Gifts in kind are an important way to help Samaritans Offering Support through a charitable gift to SOS and/or the Share Hope Now Program. Gifts in kind include donations of property other than cash and marketable securities such as real estate, works of art, books, equipment, furnishings, software and licensing.
A gift in kind requires an official transfer of ownership of property from the donor to SOS. The IRS requires the donor to determine the fair market value of the gift for individual, foundation, or corporate tax reporting purposes. SOS will issue a gift in kind receipt consisting of a simple description of the donated property. SOS will recognize the donor for the value of the gift without referencing or receipting a specific dollar amount.
Gifts in kind that have a fair market value of more than $500 require the completion of IRS Form 8283. Acceptance of a gift in kind is made by officials at SOS. Further, gifts in kind that involve unique handling provisions or require a consequent use of SOS resources such as personnel costs, storage facilities, set-up costs or license fees may require a written agreement between the donor and SOS.
Corporate gifts in kind of $10,000 or more should be substantiated by a list of the donated property, inventory or equipment along with a record of software and the length of or type of licensing provided with a value for any annual support agreements. The substantiation may be in the form of signed correspondence from the corporation. The fair market value, as determined by the corporation, will be the dollar amount which is booked for recognition purposes.
It is the practice of the Share Hope Now Program to transfer ownership of any remaining gift in kind assets to SOS unless directed otherwise by the donor and SOS.
How to give a gift in kind
- The asset must be placed in the physical possession of SOS or the Share Hope Now Program.
- The Gift In Kind form should be completed. The development officer will assist in this process, allowing the donor to determine fair market value and fill in the description of the gift in the space provided. IRS regulations require the donor to determine the fair market value. For corporate gifts of $10,000 or more, a letter from a representative of the corporation stating the fair market value with an accompanying inventory of the donated property is acceptable.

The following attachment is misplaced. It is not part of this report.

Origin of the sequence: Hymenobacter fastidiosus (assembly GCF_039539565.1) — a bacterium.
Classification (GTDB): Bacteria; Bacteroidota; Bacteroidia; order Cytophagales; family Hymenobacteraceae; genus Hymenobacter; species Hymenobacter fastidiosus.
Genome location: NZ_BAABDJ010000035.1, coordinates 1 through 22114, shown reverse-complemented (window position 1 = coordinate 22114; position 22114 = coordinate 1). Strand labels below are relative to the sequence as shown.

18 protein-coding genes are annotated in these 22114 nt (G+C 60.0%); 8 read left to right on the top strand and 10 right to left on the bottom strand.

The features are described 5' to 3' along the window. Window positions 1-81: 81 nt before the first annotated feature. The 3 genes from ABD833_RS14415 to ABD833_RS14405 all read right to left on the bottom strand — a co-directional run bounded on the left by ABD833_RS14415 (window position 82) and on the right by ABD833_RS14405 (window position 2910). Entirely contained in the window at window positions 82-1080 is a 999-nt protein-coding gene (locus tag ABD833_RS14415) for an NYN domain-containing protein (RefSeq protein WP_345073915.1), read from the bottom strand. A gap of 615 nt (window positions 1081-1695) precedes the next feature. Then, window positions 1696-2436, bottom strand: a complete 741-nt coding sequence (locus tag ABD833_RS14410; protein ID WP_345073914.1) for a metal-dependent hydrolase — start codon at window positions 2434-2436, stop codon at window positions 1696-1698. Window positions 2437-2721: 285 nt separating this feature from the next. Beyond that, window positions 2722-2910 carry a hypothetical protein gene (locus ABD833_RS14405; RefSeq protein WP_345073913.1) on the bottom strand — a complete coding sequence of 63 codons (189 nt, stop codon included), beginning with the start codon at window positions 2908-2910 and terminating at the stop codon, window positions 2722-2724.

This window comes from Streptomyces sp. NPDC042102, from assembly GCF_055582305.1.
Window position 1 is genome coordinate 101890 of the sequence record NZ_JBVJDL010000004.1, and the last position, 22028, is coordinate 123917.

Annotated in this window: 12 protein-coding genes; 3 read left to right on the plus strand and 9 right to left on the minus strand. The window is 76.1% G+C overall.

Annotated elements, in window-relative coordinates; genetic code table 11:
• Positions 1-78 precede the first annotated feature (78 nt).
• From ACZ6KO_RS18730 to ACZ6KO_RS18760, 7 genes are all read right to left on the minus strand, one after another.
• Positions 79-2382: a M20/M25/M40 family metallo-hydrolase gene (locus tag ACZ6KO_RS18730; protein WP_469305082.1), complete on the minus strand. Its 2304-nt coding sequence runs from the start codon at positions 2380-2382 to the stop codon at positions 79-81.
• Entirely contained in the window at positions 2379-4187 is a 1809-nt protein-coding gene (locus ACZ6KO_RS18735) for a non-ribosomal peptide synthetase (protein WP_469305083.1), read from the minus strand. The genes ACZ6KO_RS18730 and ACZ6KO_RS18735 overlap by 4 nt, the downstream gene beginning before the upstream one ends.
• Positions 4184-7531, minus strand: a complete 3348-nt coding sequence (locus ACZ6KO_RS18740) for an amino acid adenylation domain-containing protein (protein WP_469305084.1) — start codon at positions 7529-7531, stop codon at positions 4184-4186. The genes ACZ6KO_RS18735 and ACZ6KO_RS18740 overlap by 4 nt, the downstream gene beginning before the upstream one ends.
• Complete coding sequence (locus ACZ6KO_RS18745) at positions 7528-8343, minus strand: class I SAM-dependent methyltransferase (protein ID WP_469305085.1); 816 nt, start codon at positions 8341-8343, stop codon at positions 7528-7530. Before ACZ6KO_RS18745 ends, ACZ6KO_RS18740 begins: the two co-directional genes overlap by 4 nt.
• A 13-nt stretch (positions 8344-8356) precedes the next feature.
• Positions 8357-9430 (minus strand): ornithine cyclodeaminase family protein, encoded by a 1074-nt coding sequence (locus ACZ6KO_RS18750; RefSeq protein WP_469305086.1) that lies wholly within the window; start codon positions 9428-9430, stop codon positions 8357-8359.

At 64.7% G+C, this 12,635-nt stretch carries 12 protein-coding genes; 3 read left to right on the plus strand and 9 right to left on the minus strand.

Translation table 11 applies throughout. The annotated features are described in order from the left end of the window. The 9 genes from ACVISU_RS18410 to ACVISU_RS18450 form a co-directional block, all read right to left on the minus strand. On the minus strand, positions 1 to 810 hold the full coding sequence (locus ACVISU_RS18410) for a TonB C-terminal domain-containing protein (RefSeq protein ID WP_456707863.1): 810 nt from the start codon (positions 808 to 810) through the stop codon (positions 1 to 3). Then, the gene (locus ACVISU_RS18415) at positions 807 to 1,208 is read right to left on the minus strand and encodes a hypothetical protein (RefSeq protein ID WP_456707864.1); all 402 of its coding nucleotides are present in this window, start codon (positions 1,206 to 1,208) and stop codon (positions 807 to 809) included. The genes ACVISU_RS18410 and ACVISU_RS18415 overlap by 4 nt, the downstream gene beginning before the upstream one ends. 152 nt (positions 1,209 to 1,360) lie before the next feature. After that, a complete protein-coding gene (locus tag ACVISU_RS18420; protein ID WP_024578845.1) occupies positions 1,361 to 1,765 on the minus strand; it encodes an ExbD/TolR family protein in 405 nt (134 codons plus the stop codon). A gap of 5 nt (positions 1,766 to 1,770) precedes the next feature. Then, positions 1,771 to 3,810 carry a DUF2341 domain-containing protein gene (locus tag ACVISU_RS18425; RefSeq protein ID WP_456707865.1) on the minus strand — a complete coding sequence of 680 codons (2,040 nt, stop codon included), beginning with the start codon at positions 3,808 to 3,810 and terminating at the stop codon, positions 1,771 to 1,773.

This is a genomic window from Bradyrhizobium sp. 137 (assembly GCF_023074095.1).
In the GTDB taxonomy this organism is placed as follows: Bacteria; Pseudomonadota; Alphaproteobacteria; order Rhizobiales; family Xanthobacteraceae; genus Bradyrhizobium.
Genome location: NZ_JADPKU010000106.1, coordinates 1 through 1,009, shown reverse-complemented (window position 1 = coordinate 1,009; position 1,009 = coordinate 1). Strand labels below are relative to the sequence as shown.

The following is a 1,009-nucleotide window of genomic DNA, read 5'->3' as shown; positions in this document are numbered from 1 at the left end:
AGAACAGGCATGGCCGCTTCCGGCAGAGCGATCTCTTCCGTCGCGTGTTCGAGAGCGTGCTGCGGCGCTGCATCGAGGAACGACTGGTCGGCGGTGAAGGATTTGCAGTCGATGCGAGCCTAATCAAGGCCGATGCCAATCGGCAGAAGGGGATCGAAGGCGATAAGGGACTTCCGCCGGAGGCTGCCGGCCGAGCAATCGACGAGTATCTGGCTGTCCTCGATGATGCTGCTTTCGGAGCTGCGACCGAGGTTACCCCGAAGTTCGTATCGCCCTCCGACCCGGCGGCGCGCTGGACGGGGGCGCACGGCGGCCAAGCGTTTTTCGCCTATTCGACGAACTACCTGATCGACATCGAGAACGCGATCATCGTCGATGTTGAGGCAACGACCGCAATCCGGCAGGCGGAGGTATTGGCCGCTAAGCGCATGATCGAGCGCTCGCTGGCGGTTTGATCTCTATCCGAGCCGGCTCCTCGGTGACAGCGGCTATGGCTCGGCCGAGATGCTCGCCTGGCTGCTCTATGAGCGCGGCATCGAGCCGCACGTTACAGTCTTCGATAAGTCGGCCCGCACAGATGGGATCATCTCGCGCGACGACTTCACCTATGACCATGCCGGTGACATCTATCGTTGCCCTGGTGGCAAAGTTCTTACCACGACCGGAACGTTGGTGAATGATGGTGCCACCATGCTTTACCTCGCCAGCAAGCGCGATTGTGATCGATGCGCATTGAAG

- When the fair market value is over $500, the donor is required to fill out IRS form 8283, attach a qualified appraisal when instructed, and complete the form by a signed declaration of appraiser. The exception to this is sub-chapter C Corporations. The completed paperwork can be given to your contact who will then forward it to the SOS where the transaction will be acknowledged and receipted. The IRS Form 8283, which is acknowledged by SOS, will be returned to you with the gift receipt. SOS recommends that the donor consult with his/her tax advisor to determine the appropriate tax consequences of any charitable contribution.
- The SOS-issued gift receipt will make no reference to the fair market value of the gift in kind, only a brief description of the donated property. The Foundation will record the fair market value for recognition purposes only.
- Any gift in kind that is determined by SOS officials to be inappropriate for permanent preservation may be disposed of by SOS.
- Donors are asked to complete and sign an authorization form providing SOS instructions for publicizing the gift in kind.
We are developing partnerships with companies to provide long-term support through in-kind contributions and are reminding everyone that they are more than just a resource; they are an integral part of the SOS family.
Our growing list of gift-in-kind donors includes:
Benefits of donating services
There are a number of benefits to a consultant or business to take on pro bono work:
- it can offer opportunities to apply skills that paid jobs don’t currently provide
- it can offer greater exposure for a consultant or business
- it can increase the amount and quality of portfolio material to show off to potential paying clients
- it can lead to paid work
- it can be a refreshing, fun, enlightening change for employees from their usual focus. For instance, a software training company hosting a training workshop for teen agers.
- it can offer experience in and exposure to a whole new sector — the mission-based or nonprofit sector — which has knowledge, skills, work/management styles and resources that can be applied to the for-profit sector (some businesses use employee volunteering as a way to allow employees to develop certain skills relating to professional development)
- it can demonstrate a consultant’s commitment to the community, which many people take into consideration when choosing with whom they are going to do business.
How much of donated work can a consultant or business deduct from taxes? None. There is some tax credits volunteers can take relating to expenses incurred during pro bono work, however.
Become one of next Gift-In-Kind Donors, download the form to begin»